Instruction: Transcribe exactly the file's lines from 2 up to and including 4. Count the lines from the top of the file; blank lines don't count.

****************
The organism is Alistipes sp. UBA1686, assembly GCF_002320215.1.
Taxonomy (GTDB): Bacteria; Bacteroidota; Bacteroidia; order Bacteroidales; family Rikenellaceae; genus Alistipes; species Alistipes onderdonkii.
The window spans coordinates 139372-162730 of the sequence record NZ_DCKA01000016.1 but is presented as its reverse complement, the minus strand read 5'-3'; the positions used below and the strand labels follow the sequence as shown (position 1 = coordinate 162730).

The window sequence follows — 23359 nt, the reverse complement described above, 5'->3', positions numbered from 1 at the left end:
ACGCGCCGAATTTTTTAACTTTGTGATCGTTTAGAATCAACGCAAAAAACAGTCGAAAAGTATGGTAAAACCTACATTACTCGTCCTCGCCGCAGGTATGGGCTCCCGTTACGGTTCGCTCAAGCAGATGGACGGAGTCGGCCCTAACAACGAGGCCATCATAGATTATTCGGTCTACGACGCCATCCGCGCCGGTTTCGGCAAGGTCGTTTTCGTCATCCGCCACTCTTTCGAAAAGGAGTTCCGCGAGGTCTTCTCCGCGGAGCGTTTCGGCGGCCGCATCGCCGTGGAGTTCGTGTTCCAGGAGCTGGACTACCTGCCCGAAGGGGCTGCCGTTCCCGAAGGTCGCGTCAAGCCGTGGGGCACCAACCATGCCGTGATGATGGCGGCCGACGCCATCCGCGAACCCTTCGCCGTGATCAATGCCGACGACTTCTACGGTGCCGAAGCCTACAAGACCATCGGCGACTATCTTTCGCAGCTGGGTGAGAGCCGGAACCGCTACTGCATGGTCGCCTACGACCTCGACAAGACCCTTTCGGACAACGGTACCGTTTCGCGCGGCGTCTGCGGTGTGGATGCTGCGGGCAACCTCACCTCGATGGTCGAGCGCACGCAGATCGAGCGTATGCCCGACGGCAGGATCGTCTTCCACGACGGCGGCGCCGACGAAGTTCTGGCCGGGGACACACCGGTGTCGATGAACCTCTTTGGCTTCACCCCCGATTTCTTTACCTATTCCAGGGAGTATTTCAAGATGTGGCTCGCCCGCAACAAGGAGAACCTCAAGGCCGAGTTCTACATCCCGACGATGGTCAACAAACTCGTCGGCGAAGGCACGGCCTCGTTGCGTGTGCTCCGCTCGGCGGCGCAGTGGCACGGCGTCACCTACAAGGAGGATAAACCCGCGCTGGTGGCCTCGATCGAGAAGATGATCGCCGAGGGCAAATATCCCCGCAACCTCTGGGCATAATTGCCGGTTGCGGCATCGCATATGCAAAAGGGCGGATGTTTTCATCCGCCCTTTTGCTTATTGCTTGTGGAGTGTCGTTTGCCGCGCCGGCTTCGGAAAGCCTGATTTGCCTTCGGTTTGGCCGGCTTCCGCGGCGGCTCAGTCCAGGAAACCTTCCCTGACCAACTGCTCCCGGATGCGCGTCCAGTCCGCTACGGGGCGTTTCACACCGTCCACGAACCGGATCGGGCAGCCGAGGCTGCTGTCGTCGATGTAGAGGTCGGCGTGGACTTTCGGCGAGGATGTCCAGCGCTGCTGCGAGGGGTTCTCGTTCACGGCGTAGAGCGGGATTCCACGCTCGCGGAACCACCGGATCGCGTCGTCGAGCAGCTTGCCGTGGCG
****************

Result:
Taxonomy (GTDB): Bacteria; Bacteroidota; Bacteroidia; order Bacteroidales; family Rikenellaceae; genus Alistipes; species Alistipes onderdonkii.
The window spans coordinates 139372-162730 of the sequence record NZ_DCKA01000016.1 but is presented as its reverse complement, the minus strand read 5'-3'; the positions used below and the strand labels follow the sequence as shown (position 1 = coordinate 162730).

The window sequence follows — 23359 nt, the reverse complement described above, 5'->3', positions numbered from 1 at the left end: